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One Hears

2nd October 1913, Page 11
2nd October 1913
Page 11
Page 11, 2nd October 1913 — One Hears
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Which of the following most accurately describes the problem?

That coal is costing £3 13s. a ton in Dublin already.

That he is a wise striker who knows his own tradeunion.

That there was but little Delabaye with Aircraft transport.

That few people will let good motor wagons on hire for manceuvres.

Of good competition for the R.I.A. non-skid horseshoe £100 prize.

That a tax on horses hi London is not so far off as might be imagined.

That London's Lord Mayor-elect, Sir W. V. Bowater, is a steam-wagon owner.

That Mr. A. E. Berrimau has been appointed chief engineer to the Daimler Co.

That the mechanical engineer is almost as necessary in the Army as in the Navy.

That civilian lorry drivers went right through the enemy's outposts quite unabashed.

That if industrial aircraft ever arrive, Pep-1.1(1's methods may be useful for unloading.

That Barrow is progressive in ambulance matters, and likes its new Wolseley with Carter body.

That Garrett's, of Leiston, firmly believe that all the aeroplanes which flew over the dirigibles during the Manceuvres were super-Etas.

That "The Daily Express" thinks a. London motorbus costs £2000, and that a set of tires for one of them is guaranteed for 116,000 miles.

That Tottenham L.G.O. have the winner of the last London Avondale Cbampionship Swimming Match from Putney to Barnes and that his name is A. J. Burt.

That if the Birmingham Educational Authorities jointly owned a motorvan, railway strikes would not have kept local school-children waiting for their prizes.

That one name for it is First Division Cavalry Supply and Transport Army Service Corps, and that it was a pity to omit the Royal Engineers and the Royal Marine Artillery.

That there are several companies just now on the look-out for small concerns making profits out of local bus services, and that if they can't buy them, they'll promptly run in opposition.

That Irwell Springs' and Foden's brass bands came to blow and nearly came to blows at the Crystal Palace last Saturday, and that, as a matter of fact, there was almost another coal strike.

That the Blackpool town council is considering whether to pass a by-law limiting the overhang of any char-k-bancs body from the rear axle to 6 ft. 6 ms., and that a limit to overloading may follow. Of vanguards again Of remarkable Army traffic control.

Of more projected acetylene publicity. That a 1900 Berna is still running strong. That some " still " experiments run deep.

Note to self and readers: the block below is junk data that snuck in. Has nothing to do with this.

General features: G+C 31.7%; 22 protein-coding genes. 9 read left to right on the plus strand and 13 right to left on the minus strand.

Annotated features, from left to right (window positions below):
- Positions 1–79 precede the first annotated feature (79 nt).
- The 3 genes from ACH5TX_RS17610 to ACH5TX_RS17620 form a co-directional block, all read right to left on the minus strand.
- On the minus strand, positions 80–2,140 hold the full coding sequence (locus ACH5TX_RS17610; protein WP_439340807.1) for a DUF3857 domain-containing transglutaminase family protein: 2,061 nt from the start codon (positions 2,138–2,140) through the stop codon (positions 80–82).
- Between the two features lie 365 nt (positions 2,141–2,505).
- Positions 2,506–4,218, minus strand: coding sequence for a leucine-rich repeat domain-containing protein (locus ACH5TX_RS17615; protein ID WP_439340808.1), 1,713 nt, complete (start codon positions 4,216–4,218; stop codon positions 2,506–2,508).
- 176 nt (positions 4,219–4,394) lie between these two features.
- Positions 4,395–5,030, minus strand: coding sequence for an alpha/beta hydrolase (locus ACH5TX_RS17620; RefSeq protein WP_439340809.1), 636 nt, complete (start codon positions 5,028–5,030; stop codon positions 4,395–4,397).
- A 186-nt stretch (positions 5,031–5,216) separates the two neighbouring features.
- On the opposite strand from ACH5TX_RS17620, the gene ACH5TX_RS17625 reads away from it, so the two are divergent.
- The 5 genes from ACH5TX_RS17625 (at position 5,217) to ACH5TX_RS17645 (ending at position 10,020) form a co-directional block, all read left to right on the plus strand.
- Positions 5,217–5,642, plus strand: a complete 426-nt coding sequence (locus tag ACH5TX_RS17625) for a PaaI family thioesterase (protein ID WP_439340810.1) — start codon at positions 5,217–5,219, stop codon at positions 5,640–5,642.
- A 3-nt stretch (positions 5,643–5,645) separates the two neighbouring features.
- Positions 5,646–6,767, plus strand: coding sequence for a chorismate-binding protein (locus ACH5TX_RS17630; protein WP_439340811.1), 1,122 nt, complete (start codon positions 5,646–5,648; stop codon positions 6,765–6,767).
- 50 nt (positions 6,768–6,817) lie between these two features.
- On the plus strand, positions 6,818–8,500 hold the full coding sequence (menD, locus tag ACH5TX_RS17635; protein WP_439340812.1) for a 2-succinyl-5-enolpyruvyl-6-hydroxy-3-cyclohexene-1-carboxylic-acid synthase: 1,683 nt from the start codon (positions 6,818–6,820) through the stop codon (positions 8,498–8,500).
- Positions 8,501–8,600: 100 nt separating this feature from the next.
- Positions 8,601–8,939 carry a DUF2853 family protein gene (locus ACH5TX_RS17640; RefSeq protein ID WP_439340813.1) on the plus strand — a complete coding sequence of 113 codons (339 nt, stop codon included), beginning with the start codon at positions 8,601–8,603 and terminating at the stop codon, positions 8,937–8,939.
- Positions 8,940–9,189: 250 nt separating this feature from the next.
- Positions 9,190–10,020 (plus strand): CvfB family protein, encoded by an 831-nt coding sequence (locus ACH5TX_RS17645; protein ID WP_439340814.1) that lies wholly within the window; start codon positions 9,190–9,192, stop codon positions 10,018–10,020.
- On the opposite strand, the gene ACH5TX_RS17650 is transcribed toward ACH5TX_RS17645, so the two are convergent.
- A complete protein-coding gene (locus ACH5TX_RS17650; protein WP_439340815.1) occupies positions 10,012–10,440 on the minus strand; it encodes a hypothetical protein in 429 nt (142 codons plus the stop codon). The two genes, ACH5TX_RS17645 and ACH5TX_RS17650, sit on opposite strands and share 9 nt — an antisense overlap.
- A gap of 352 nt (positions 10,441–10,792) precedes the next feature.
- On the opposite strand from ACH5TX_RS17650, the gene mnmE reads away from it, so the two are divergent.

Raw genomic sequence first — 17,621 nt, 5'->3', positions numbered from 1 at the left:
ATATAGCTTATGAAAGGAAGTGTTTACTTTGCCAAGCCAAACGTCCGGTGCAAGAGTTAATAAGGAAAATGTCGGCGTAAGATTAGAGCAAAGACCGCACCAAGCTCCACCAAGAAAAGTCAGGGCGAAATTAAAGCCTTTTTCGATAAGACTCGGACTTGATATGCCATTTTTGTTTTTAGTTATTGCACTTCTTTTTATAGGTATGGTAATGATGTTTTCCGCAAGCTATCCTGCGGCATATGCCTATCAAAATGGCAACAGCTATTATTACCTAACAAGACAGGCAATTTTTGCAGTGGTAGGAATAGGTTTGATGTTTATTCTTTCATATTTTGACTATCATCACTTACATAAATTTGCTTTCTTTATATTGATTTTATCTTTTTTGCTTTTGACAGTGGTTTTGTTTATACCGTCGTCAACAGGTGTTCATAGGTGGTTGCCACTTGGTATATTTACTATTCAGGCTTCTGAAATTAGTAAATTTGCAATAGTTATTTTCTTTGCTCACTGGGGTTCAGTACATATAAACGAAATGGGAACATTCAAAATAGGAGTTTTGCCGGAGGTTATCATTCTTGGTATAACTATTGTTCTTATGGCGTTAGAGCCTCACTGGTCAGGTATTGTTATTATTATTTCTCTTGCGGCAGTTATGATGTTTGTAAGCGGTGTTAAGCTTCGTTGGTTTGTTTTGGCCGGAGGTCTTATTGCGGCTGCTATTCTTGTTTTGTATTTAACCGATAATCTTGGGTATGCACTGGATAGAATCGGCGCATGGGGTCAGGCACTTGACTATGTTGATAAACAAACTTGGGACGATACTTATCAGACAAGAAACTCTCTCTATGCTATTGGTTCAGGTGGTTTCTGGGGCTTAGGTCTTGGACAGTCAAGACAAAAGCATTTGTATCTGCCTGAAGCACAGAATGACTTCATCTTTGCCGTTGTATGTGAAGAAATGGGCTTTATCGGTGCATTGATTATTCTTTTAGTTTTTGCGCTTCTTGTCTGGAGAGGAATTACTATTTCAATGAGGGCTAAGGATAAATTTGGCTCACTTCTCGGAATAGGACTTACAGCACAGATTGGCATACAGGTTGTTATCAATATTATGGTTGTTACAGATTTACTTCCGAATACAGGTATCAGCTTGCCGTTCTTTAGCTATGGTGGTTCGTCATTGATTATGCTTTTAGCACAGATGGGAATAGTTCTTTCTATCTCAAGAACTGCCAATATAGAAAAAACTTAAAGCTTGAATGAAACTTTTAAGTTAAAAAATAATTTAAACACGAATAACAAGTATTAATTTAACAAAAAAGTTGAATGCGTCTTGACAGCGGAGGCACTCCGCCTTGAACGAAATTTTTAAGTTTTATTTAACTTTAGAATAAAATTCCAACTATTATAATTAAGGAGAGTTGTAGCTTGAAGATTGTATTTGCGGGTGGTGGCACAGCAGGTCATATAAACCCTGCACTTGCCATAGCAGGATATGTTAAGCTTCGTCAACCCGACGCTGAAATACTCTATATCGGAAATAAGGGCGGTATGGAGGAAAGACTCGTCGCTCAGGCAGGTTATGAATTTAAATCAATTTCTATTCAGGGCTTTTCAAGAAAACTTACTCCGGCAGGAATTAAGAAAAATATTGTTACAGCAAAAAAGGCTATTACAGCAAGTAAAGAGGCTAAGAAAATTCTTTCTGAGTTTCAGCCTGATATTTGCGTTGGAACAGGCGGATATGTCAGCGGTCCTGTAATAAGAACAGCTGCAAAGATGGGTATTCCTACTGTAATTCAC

That certain employers are shortly to strike fot recognition.

Of quite a new type of one-ton superheated steamer shortly to make its debut.

That. the horsed troops are usually in the van—and sometimes even in the cart.

Of more damage to the roads by troops en route than by motor-wagon columns.

That it has been recorded that " General Snell's artillery had a duel with itself."

That just now Canadian pippins are not a favourite article of diet with the tire trade.

That a Cornmercar two-tonner has been ordered by the Australian Commonwealth Aviation Corps.

That the Tommies sneaked a lot of stuff, including a big black marble clock from a cottage near Ste wkley.

That the first practicable front-wheel lifeguard for a motorbus may be produced by the National Steam Car Co., Ltd.

That. one•quarter of Germany's exports of commercial motors goes to Russia, with Brazil second as a good purchaser.

That on a recent Sunday, during a trip between Kensington High Street and .Ludgate Circus, only two horses were seen.

That the Government must buy outright all the motor wagons it wants just as it does guns and ambulance wagons.

That more inaccurate statistics concerning London's buses appeared in the daily Press last week than usual, and that that's saying a good deal.

Of aluminium-bronze being used for the pistons of the Rochet-Schneider military wagons which took part in the recent French subsidy trials.

That the choice of Ford and Itala vehicles by the Australian Post-office authorities has given rise to a lot of heart-searching comment by agents for British makes.

That. not a few tramway managers near London regret. that they did not provide "a new and accelerated service" before the motorbuses forced them to do so.

That when certain foreign Government orders are given out with a bit to spare, the procedure is euphemistically termed a purchase without the formality of calling, for tenders. .

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